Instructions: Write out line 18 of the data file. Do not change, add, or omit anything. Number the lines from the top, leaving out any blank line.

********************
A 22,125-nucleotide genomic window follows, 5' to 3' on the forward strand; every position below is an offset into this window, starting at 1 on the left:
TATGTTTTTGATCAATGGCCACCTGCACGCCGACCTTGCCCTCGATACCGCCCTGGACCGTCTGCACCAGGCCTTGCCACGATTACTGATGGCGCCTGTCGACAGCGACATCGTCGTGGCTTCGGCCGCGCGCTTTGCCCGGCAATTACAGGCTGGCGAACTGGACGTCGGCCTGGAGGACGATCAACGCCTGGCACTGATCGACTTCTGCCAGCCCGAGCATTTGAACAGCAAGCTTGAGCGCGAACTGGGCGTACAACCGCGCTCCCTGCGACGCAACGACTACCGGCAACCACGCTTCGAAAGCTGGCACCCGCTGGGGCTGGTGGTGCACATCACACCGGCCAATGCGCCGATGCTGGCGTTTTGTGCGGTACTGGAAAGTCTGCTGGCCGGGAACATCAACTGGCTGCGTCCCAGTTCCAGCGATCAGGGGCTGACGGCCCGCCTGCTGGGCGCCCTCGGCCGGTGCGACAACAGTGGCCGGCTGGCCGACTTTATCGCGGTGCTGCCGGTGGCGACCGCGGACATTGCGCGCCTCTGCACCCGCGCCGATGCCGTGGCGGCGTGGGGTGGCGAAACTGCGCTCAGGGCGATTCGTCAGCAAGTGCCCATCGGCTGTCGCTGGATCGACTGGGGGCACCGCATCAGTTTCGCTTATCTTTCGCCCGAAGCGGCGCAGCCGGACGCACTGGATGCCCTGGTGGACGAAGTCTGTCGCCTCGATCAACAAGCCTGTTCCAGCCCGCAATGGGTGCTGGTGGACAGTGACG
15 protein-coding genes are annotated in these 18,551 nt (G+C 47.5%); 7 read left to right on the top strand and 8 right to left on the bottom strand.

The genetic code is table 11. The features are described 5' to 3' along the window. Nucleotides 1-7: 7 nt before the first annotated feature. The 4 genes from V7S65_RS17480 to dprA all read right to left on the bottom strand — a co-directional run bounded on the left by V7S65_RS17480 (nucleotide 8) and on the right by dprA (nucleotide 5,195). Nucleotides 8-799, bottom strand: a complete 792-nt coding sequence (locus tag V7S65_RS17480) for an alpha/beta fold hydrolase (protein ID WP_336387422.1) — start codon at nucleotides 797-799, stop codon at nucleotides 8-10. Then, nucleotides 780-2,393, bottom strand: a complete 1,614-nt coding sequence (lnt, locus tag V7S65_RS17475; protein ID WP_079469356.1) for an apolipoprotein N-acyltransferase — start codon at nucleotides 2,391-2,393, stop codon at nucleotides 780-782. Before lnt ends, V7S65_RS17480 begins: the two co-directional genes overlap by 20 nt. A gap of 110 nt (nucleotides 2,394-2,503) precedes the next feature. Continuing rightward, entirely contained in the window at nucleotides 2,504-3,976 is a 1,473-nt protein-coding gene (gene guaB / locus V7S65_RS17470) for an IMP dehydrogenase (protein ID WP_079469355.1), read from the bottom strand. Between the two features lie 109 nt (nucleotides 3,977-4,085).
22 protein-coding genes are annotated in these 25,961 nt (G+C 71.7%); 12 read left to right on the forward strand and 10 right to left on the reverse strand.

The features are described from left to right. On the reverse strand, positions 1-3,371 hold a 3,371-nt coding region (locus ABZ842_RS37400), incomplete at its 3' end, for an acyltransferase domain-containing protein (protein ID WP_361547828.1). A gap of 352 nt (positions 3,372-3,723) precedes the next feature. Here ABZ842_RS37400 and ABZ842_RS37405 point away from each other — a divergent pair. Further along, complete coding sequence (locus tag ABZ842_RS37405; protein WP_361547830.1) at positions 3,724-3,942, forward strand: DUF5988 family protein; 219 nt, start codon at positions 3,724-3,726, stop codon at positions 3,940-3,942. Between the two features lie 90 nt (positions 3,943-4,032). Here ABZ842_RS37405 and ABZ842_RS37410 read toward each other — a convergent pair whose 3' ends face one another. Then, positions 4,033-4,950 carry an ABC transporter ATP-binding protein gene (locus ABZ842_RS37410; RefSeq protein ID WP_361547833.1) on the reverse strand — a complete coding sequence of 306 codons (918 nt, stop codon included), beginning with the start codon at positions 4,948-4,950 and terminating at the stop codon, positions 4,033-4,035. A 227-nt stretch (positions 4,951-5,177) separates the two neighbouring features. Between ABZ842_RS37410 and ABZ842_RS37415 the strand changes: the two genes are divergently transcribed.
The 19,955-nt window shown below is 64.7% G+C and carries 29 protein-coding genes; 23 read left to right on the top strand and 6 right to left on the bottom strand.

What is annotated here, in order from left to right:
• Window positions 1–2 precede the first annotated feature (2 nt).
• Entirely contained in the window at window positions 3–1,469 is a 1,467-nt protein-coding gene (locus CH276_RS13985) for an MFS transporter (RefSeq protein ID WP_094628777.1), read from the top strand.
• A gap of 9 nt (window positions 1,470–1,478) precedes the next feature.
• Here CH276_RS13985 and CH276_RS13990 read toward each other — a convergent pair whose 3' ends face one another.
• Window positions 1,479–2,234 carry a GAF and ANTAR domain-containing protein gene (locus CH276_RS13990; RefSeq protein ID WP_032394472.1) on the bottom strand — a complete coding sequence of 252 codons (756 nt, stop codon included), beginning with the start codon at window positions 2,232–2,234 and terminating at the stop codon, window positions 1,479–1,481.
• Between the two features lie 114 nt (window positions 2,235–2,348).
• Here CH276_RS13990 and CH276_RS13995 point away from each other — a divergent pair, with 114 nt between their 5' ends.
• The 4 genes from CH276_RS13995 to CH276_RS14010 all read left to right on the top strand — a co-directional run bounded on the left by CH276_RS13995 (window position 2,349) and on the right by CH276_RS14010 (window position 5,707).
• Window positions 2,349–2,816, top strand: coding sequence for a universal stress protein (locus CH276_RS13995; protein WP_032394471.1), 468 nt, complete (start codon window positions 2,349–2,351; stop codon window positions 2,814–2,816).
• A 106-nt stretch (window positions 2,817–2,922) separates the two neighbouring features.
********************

• A 106-nt stretch (window positions 2,817–2,922) separates the two neighbouring features.